(a) Core thickness of 20 mm
(b) Core thickness of 40 mm
(c) Core thickness of 60 mm
(a) Core thickness of 20 mm
(b) Core thickness of 40 mm
(c) Core thickness of 60 mm
(a) Core thickness of 20 mm
(b) Core thickness of 40 mm
(c) Core thickness of 60 mm
3.3. Impacted Surface—Upper Composite Skin
These impacted surfaces resulted not only in localized indentation and fracture of the top skin, but also notably in the interskin delamination. The failures may initiate from the extent of microdamages of fiber/matrix microcracking or interply delamination in the upper skin prior to the failure. In fact, the upper skin has greatly contributed to the stability of the sandwich panels and failure mechanism. It was found that none of the panels has survived from the impact failures, and all the impacted upper skins failed for all impact energy levels.
3.4. Cross-Sectional Area—Honeycomb Core
The PP thermoplastic honeycomb core played an important role in progressively controlling the sequences in which total failure mechanisms occurred and predominated. At 15 J of impact energy, plastic folding mechanisms were observed for the core thickness of 20 mm. Multiple core damages of cell crushing, wrinkling and buckling have dominated the response. Moreover, the perforation of upper skin has contributed to delamination of the skin and debonding of the skin-core interphase. For core thicknesses of 40 mm and 60 mm, major failures only occurred at the top region of the sandwich structure, in which the local indentation might lead to skin perforation and minimal core crushing.
However, at 30 J of impact kinetic energy (IKE), more prominent damages were observed for the delamination at the lower composite skin especially for the thinner core thickness. Debonding of the skin-core interphase was crucial for this thickness (20 mm) compared to the counterpart panels (40 mm and 60 mm) where no significant failure was observed except only on the top surface of the structure.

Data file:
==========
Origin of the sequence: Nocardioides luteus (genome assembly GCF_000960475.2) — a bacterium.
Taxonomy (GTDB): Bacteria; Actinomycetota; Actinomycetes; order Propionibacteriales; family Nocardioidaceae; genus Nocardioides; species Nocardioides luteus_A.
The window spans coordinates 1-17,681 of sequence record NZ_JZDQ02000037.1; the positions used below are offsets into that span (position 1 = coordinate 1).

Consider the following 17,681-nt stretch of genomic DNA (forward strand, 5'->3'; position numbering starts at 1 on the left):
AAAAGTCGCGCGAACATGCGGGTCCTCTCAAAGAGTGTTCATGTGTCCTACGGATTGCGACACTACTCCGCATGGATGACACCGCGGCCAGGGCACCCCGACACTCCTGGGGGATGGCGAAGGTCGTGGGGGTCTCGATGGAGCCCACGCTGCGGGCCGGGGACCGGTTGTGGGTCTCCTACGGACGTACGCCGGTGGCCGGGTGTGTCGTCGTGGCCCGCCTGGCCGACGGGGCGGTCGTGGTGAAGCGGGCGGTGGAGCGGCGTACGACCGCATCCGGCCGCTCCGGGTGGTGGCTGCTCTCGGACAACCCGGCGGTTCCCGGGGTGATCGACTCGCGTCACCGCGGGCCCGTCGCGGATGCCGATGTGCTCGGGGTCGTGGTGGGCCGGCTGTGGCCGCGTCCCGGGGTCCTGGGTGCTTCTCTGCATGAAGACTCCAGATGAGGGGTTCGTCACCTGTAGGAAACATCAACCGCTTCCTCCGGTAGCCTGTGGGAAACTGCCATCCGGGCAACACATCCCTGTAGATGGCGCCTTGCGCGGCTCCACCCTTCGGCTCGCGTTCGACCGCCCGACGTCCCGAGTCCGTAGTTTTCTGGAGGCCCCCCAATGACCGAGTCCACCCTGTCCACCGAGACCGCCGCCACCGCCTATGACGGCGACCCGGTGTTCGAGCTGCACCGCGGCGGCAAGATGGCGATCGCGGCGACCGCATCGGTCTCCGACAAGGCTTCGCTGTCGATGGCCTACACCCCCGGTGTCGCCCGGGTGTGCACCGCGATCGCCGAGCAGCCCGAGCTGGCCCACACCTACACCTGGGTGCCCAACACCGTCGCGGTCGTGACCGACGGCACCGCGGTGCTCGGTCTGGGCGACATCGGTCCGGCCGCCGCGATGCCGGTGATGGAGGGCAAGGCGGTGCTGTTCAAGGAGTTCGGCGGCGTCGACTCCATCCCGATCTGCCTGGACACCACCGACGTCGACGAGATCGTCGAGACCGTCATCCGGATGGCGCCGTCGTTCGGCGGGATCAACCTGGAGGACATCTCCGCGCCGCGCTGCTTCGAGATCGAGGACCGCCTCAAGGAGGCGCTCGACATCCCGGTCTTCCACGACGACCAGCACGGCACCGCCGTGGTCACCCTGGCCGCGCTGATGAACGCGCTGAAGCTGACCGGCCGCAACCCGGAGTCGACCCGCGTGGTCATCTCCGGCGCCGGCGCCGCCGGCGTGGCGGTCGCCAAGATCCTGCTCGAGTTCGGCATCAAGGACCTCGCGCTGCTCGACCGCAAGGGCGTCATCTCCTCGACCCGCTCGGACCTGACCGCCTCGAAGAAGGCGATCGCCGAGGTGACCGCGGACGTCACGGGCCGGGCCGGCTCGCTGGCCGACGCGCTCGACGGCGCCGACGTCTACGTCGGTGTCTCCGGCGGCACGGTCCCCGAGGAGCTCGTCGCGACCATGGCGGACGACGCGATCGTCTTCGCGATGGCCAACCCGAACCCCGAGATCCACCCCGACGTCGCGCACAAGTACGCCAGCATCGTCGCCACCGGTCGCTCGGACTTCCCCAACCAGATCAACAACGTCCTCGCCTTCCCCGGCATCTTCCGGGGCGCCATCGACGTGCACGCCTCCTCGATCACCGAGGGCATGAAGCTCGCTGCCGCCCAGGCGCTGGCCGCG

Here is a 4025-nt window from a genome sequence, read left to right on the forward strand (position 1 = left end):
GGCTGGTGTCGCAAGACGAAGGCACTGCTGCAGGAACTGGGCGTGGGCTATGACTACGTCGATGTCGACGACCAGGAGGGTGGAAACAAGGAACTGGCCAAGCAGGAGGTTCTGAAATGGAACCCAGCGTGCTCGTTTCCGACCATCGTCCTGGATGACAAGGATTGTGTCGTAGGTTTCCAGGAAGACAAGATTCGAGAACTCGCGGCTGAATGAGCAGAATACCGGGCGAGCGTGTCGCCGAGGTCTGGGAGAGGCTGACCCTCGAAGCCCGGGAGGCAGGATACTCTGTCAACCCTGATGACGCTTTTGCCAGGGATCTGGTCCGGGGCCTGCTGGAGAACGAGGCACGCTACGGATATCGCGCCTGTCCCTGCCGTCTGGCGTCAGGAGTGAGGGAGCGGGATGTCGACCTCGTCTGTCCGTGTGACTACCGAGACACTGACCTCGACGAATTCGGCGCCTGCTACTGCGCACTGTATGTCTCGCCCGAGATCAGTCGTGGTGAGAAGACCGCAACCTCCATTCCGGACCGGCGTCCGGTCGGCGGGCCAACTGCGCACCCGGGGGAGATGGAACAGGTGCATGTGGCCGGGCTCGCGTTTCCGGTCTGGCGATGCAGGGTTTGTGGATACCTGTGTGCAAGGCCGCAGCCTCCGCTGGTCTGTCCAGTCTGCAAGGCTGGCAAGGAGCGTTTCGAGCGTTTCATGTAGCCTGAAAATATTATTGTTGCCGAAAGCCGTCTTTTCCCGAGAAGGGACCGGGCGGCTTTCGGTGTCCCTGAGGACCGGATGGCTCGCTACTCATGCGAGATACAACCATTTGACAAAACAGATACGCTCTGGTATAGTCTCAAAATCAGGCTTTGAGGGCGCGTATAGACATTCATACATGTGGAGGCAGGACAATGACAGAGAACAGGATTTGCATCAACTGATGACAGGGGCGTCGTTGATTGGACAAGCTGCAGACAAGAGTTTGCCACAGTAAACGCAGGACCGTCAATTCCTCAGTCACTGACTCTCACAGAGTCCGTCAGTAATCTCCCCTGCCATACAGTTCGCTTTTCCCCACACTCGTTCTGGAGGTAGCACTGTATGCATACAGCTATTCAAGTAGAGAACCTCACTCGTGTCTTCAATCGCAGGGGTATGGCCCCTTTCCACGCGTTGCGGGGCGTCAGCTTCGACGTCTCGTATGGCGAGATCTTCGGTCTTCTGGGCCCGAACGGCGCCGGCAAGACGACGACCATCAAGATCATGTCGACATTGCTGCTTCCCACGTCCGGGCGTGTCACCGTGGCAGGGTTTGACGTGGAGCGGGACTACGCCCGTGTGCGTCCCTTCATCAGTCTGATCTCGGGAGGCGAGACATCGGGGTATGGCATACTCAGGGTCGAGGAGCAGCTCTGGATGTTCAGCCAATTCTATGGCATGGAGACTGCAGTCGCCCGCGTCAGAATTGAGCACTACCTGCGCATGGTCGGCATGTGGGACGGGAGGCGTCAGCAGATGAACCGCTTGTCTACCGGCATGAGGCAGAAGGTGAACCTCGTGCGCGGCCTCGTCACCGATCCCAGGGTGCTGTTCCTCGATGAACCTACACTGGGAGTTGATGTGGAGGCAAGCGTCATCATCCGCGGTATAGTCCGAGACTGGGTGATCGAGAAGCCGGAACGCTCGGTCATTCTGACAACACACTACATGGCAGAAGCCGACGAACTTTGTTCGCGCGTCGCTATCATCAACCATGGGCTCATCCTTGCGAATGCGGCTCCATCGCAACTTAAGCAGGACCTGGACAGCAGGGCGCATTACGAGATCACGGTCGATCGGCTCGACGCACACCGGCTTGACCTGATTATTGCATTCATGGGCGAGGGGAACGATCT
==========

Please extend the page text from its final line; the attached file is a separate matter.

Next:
On the other hand, at 45 J of impact kinetic energy (IKE), a substantial perforation of the lower skin was observed as clearly shown in Figure 13(a) particularly for core thickness of 20 mm. Severe penetrations through the lower skin have been identified due to higher impact loading, notably for the specimens with thinner cores. Simultaneously, core crushing has also occurred at this level of impact loading. Also, minor failures for those sandwiches with core thickness of 40 mm and 60 mm were observed where there the upper skin failures were dominant, leading to the skin-core debonding and minor core crushing.
It was clearly shown that, for thinner samples, impactor tended to penetrate the whole thickness which caused total core crushing or total core failure. In contrast, only partial core crushing has been observed for thicker samples at the same impact energy. Thicker honeycomb provides higher rigidity and stability of the sandwich, which then offer higher resistance to out-of-plane deformation and may significantly influence the extent and severity of the damages following the impact.
3.5. Surface Metrology—Indentation Depth and Damage Area